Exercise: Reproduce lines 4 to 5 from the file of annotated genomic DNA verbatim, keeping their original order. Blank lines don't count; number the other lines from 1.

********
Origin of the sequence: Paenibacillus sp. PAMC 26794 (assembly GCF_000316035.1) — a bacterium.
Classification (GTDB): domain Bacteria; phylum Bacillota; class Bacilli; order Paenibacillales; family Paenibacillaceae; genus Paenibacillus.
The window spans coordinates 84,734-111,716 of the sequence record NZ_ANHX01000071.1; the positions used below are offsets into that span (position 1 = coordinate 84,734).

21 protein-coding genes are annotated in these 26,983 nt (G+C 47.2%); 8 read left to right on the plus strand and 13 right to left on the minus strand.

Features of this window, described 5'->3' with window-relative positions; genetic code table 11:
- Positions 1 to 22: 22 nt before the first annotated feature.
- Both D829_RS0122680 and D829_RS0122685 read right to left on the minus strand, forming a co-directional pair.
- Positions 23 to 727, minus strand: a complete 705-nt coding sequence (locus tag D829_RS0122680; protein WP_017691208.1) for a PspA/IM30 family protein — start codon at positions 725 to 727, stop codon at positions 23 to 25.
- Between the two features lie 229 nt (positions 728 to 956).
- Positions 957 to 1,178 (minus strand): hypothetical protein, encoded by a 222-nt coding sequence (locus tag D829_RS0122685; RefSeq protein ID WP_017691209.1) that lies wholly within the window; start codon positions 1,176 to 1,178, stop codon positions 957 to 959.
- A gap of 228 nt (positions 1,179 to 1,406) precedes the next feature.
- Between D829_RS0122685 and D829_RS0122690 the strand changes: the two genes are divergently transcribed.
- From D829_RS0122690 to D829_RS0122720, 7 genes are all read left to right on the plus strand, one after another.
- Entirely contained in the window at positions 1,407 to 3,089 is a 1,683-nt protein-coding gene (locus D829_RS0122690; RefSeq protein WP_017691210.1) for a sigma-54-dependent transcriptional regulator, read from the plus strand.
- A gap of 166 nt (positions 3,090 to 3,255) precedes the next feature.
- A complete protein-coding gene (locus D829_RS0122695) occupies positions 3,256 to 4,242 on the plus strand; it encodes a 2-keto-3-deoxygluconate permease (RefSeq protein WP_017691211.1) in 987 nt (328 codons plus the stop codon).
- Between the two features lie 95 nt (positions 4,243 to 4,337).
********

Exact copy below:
21 protein-coding genes are annotated in these 26,983 nt (G+C 47.2%); 8 read left to right on the plus strand and 13 right to left on the minus strand.

Features of this window, described 5'->3' with window-relative positions; genetic code table 11: